All harm us more because they cause us to feel more pain and stop us from taking action that we need to learn from and that nurture us and sustain our survivability, joy, and growth. You cannot heal at the same level of thinking that causes your chronic emotional pain. Sustained emotional stress also results in more physical damage to the body because the human body is comprised of integrated interdependent systems. The neurological system is connected and interrelated to all the body’s systems, hence, healthy body, healthy mind and vice versa. In essence, when you mess with nature, you mess with your own divine authentic and integrated design. To be happy we have to learn and embrace a healthy life style that includes not only our physical fitness but also our fitness related to our achievements, critical thinking, relationships and our emotional health.
Learning to become the best we can be is a life long process and take hard work and courage. Read more on authenticity and building character in The Five Pillars of Personal Worth, Power, and Authenticity.
How Do We Convert Work and Pain to Wisdom
Notice that all of the items in this list above relate to perception of pain, fears, and discomfort and one’s ability to deal with them. So this is why it takes hard work and courage to build character and to heal, to change, to adapt and to be able to source and build your authentic personal power.
We convert our work and our efforts and our discomfort into lessons of wisdom that we use to drive our decisions and beliefs and chisel our characters that we source for power and resilience to set and achieve goals that we are confident we can attain and are worthy of attaining. Making mistakes along the way and course and thought correcting are how we develop and mature our personality and character qualities and the corresponding belief systems on which they rely. So the integrity of our beliefs impacts our character and vice versa. This is how we become who we were put on this earth to be and how we learn to integrate into society, work, and relate to ourselves and others in healthy ways. In the process, we learn to develop, rely, build, and sustain our authentic power and draw on it confidently when any challenge that warrants it arises. This “process” allows us to act on our legal rights and free will to pursue unhindered what makes us happy.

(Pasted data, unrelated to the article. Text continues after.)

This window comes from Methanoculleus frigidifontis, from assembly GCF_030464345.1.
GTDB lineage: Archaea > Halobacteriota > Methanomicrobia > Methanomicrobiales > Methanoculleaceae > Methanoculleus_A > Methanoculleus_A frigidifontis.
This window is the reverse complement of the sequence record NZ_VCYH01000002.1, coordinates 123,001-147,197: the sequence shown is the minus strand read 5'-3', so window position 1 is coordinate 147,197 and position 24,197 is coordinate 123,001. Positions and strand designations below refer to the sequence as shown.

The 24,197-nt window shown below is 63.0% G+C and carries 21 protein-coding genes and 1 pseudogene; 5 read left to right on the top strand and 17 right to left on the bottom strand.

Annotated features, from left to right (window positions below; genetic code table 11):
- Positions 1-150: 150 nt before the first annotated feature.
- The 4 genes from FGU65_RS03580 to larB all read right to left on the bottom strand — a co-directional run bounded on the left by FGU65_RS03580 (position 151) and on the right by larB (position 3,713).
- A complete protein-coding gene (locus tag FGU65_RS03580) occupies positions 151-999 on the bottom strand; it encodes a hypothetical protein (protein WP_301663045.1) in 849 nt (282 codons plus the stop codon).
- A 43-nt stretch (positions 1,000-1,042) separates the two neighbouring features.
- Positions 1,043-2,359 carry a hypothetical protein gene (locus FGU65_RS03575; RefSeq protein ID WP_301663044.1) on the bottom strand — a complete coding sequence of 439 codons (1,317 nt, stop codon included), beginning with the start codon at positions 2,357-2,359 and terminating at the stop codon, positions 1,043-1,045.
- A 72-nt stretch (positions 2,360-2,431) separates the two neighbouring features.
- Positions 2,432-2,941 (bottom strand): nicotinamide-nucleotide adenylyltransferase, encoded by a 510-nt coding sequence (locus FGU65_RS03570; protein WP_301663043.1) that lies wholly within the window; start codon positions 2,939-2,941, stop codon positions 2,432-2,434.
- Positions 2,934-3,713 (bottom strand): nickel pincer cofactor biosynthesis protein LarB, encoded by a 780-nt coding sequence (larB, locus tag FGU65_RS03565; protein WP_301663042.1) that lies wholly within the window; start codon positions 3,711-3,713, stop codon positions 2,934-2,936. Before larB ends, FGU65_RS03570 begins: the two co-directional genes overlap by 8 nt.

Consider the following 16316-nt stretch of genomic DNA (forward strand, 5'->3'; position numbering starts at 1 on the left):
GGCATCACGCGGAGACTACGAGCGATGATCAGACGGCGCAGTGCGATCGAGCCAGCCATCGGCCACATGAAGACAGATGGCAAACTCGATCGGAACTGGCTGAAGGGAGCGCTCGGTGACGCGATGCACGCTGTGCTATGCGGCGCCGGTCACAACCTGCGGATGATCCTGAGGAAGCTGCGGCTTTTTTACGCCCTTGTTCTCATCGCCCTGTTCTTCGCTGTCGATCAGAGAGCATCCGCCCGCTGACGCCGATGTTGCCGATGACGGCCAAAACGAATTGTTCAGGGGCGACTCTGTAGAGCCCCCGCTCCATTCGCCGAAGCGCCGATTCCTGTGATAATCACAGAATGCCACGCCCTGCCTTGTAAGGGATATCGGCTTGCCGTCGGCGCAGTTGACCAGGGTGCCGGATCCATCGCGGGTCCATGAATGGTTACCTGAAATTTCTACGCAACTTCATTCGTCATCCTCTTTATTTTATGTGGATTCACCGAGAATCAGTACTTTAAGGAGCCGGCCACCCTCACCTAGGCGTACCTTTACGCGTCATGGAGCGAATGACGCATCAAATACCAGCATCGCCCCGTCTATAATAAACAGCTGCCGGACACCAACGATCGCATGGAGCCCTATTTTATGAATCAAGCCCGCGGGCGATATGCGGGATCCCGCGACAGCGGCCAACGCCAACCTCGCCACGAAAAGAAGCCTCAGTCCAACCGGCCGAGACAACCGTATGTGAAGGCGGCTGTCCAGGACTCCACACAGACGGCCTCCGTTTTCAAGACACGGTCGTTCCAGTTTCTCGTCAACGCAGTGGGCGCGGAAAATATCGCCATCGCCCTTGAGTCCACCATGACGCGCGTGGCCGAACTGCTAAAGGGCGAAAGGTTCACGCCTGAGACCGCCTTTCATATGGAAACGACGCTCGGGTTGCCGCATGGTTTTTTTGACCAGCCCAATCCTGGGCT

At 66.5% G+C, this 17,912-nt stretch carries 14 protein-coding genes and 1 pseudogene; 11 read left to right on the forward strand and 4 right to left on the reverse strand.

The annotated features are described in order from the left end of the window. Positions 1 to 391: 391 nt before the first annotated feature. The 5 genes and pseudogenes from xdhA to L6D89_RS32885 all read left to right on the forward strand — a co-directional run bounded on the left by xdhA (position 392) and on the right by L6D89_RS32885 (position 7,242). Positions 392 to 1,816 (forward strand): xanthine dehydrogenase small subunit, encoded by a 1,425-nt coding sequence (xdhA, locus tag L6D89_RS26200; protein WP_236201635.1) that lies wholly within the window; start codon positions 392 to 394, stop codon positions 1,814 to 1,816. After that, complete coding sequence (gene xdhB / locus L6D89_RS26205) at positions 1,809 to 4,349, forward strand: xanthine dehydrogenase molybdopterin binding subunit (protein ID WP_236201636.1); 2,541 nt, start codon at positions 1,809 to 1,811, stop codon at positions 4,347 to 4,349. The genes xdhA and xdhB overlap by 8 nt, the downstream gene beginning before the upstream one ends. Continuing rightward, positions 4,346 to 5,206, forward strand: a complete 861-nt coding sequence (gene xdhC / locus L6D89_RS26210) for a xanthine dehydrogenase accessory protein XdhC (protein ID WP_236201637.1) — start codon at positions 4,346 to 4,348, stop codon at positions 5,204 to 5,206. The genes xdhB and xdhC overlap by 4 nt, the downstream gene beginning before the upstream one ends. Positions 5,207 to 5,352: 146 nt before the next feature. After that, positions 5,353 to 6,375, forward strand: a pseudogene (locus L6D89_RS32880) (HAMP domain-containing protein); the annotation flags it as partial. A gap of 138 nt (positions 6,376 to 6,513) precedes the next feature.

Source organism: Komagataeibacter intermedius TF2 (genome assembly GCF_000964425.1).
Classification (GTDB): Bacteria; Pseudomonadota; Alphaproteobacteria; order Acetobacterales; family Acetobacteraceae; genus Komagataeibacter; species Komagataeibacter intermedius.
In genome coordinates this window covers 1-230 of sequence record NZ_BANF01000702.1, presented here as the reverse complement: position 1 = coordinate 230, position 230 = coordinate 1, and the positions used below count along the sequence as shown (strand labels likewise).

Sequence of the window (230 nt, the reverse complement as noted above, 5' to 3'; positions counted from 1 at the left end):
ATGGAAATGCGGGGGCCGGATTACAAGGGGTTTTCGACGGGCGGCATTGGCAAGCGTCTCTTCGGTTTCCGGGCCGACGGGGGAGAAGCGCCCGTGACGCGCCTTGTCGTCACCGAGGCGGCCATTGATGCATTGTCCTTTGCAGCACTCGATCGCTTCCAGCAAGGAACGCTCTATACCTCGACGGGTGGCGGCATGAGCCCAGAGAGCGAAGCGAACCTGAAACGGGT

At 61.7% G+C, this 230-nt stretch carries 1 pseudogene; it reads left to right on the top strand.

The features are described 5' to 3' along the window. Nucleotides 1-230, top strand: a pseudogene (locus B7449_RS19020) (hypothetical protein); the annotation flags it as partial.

We must not only work to acquire wisdom. We must work to take down the barriers that lie to us and tell us falsely we are unworthy of better and are powerless to the barriers or to whatever triggers our pain. Yes, we should have been taught to deal with these emotional unpleasantries in childhood so we had a mature and effective toolkit of coping skills we could pull from to deal with adversity, however, unfortunately many of us, and I would say most, were not. Our own emotions can go haywire and become toxic. We, instead, maladapted and unknowingly learned to sabotage our own health and happiness.
Remember. When we know better and that we are worthy of the knowledge then we do better. This is also why working to build self-worth and self-compassion, which many of us are unfamiliar with and in childhood may have even been punished for or discouraged from learning, can open the flood gates to healing and personal growth and development.
You can read more here on why self-compassion and self-care are so important to emotional health.